|Dark in the White Light|
Dark in the White Light has something to do with death. Three men—a surgeon, an organ dealer, and a student—suffer and wander in the jungles of Sri Lanka. They are stark characters—mere figures in fact—in this contemplative and horrifying meditation on life, death, and the state between the two.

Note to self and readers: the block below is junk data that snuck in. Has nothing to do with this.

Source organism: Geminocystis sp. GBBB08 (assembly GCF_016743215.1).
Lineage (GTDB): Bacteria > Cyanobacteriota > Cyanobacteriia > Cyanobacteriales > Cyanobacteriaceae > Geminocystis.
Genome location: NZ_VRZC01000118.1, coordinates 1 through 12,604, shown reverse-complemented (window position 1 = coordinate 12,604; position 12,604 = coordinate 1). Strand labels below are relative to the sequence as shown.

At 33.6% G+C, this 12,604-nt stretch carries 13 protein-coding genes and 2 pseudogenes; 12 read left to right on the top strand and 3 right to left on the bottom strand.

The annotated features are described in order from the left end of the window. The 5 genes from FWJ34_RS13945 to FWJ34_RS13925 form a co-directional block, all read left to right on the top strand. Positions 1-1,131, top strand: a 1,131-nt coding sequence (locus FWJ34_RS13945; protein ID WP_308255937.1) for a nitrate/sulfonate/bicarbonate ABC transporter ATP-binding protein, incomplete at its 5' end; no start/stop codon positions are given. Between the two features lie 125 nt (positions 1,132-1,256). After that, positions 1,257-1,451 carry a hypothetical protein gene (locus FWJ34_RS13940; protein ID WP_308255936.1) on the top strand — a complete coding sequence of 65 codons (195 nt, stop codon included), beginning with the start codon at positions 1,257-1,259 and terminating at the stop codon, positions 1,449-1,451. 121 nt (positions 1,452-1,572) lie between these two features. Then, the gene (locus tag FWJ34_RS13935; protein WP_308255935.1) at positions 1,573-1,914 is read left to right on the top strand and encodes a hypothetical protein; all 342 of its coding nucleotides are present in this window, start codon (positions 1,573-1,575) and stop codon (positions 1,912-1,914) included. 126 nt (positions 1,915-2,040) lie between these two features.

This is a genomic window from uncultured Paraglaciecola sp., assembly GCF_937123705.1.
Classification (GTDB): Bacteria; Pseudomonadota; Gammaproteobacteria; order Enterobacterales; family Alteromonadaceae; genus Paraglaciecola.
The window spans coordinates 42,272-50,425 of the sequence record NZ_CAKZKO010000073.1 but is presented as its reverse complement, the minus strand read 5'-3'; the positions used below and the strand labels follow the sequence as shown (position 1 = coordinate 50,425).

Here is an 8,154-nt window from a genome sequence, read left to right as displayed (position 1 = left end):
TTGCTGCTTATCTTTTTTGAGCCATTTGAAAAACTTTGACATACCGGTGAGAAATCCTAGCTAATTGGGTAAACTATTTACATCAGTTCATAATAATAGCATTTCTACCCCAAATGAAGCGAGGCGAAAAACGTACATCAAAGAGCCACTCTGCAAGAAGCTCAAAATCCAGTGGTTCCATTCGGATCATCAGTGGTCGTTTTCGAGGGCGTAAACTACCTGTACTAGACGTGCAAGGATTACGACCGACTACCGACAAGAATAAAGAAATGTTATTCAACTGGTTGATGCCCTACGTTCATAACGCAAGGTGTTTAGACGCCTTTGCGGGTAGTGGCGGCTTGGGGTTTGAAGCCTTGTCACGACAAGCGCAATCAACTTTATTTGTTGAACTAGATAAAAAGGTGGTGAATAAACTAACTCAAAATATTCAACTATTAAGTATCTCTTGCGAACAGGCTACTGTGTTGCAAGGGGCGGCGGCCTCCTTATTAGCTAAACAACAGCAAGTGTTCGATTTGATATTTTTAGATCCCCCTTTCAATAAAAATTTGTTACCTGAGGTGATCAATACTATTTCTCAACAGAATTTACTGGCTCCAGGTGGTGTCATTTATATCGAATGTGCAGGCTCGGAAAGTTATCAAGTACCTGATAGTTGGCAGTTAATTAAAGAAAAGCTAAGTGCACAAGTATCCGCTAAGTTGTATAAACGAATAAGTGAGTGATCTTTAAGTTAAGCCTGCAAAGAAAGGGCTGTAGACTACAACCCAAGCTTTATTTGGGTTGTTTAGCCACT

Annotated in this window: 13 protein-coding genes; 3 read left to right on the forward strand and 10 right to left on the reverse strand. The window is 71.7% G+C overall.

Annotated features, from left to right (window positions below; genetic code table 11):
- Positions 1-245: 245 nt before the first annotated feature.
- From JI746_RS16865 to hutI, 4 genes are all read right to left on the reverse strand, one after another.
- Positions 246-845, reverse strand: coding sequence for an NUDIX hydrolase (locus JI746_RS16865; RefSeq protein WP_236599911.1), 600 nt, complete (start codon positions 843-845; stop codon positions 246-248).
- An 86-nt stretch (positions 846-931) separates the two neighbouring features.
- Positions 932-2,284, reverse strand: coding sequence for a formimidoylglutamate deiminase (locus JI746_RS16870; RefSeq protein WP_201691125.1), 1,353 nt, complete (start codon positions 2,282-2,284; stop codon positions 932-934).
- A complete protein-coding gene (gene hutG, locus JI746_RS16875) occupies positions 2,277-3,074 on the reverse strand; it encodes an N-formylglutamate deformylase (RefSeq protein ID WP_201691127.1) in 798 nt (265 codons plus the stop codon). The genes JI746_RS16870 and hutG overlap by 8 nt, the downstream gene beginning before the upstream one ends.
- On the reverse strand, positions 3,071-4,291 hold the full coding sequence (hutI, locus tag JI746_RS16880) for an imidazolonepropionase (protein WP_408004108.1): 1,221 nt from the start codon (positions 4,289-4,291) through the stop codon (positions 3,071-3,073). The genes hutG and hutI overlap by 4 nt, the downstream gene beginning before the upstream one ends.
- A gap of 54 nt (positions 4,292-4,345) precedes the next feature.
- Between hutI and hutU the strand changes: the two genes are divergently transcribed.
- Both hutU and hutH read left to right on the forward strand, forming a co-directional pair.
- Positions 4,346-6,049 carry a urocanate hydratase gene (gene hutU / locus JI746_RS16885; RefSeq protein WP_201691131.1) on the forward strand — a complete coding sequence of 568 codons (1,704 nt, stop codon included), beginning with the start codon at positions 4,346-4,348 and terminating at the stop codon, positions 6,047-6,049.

Dark in the White Light competed in the main slate at the 2015 Locarno Film Festival. Jayasundara rose to prominence when he won the Camera d’Or at Cannes for his first feature, The Forsaken Land (2005). Ever since then, he has been a staple of the festival circuit. Judging from Dark in the White Light, I can see why. The film uses long shot, long takes, the stock-in-trade of art house cinema. Jayasundara stands out by enlivening this default aesthetic. In bold shots, Jayasundara shows his knowledge of space and spatial relations, often staging action in the background. These shots draw attention to bodies that are raped, stabbed, hanged, burned, and beaten. By focusing on body trauma, Dark in the White Light threatens to become an art house miserablist film. It says little about violence, but shows a lot of it. A young Buddhist monk learns of an ever-present “Lord of Death.” It’s in the air. From scene to scene, you wait for death and his brother, violence, to make their inevitable appearances. Death and violence are as concrete and abstract as the film’s poetic title.